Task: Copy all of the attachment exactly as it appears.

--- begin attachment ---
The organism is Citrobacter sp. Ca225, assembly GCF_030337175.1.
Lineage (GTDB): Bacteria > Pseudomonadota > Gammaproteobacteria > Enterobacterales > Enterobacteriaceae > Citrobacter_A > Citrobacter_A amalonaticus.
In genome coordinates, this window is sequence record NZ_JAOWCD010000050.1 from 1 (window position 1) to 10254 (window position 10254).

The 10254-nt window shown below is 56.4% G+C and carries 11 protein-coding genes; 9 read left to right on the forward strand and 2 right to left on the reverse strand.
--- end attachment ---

The organism is Citrobacter sp. Ca225, assembly GCF_030337175.1.
Lineage (GTDB): Bacteria > Pseudomonadota > Gammaproteobacteria > Enterobacterales > Enterobacteriaceae > Citrobacter_A > Citrobacter_A amalonaticus.
In genome coordinates, this window is sequence record NZ_JAOWCD010000050.1 from 1 (window position 1) to 10254 (window position 10254).

The 10254-nt window shown below is 56.4% G+C and carries 11 protein-coding genes; 9 read left to right on the forward strand and 2 right to left on the reverse strand.